For me, too, the arts are a source of joy and inspiration.

I express my anxieties and sadnesses not to garner sympathy but because I think you deserve honesty, and  I know you can handle them.

Every day I strive to nurture these values and build a legacy.

Wednesday, April 18, 2012

Blogging Alone

Sociologist Robert Putnam, in his book Bowling Alone, examines the structure that social organizations - such as bowling leagues - provide for people to feel connected to one another and develop relationships,  giving them real "social capital" in approaching the world. Yet, Putnam argues, these organizations are losing influence in a culture, and we are moving more and more toward a society of “bowling alone.”

I highly recommend the book, whose main points are outlined well on its website,

Reflecting on some of my recent writing within the context of Putnam's ideas, I better understand some my own feelings these past months.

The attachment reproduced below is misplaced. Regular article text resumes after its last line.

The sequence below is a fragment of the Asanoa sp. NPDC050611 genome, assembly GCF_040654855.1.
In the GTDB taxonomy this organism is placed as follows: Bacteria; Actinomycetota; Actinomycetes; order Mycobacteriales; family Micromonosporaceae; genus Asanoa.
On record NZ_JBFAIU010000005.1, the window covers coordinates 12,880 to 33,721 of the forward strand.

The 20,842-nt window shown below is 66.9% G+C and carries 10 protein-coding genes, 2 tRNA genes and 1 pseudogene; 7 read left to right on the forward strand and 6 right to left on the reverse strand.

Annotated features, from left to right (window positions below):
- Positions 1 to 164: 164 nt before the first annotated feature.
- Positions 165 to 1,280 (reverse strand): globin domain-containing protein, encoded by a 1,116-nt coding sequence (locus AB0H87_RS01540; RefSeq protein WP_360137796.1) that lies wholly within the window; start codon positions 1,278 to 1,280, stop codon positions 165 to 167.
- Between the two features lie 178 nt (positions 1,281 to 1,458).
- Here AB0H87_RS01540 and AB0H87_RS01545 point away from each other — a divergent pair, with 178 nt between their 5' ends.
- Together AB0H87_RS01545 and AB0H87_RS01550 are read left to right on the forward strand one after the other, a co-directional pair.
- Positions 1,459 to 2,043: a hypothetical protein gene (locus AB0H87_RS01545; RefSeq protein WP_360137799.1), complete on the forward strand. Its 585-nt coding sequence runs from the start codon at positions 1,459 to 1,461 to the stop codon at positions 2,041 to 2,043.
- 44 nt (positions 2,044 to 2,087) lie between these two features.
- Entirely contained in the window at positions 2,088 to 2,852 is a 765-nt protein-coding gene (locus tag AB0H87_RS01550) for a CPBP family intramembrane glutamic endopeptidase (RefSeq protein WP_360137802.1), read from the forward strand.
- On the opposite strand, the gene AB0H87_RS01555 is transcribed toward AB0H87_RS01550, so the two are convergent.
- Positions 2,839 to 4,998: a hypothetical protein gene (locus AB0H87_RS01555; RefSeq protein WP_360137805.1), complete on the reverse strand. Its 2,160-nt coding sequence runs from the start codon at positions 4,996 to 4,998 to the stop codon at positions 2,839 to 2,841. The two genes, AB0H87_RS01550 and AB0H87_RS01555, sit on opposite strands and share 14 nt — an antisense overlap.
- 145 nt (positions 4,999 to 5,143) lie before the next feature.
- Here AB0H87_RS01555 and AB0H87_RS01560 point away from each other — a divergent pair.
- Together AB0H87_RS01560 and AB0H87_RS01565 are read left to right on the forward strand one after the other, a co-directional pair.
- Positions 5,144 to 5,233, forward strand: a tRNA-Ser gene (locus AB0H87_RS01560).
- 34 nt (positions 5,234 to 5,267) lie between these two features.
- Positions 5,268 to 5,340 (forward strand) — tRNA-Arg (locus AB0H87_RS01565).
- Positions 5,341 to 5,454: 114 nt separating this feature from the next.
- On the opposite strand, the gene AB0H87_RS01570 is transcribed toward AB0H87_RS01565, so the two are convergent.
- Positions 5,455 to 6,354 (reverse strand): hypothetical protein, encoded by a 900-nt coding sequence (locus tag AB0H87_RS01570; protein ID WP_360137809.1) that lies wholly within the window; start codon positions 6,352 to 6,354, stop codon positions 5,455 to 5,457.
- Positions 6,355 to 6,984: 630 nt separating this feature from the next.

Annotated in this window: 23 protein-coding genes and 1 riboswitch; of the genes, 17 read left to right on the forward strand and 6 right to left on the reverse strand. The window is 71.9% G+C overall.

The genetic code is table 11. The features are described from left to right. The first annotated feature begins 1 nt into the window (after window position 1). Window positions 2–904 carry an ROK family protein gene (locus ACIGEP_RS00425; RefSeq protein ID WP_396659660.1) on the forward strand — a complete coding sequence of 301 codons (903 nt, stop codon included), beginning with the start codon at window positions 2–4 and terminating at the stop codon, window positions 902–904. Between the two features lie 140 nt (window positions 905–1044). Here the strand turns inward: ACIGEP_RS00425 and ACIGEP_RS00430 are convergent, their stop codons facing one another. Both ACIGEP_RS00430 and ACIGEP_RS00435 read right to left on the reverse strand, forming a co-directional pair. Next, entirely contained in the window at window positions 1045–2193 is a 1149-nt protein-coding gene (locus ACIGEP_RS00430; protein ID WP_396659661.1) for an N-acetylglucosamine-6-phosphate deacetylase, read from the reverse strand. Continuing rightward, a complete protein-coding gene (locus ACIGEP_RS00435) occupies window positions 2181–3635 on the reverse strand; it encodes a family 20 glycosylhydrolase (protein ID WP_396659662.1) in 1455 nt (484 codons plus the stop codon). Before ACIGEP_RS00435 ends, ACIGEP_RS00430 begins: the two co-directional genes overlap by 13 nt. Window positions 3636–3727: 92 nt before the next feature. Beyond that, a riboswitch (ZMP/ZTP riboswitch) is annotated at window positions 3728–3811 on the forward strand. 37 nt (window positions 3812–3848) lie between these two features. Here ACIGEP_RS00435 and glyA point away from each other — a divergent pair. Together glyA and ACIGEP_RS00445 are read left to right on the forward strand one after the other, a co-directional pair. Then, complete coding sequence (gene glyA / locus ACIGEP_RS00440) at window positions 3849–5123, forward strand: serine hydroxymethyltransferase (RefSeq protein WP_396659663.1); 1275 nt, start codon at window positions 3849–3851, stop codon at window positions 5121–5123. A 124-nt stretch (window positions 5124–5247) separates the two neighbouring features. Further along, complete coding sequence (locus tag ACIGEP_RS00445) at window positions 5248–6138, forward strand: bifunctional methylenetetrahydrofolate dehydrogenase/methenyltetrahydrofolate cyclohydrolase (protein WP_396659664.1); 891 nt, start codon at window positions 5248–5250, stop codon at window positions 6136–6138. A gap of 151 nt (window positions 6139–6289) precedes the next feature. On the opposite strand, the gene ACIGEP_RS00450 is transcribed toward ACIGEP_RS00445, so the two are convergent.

The Other Side, Imagined” explains how important institutions like the workplace, relationships and friendships are as “sources of support in looking at the big picture,” and “Grappling with my Dark Side” shows that I haven't quite found those resources yet: "I really am trying to build a life for myself. Those tangibles I mention - my job, family, friends, this blog - I recognize the support and sense of a foundation that they give me. Yet I still feel so, so empty inside."

I support sociology - and all social sciences - as fields of research because of the way they provide a platform for discussing these issues of loneliness and anxiety we all go through.

In my own life, I am trying to develop my own social capital. It has been largely a process of trial and error much like my experience with writing.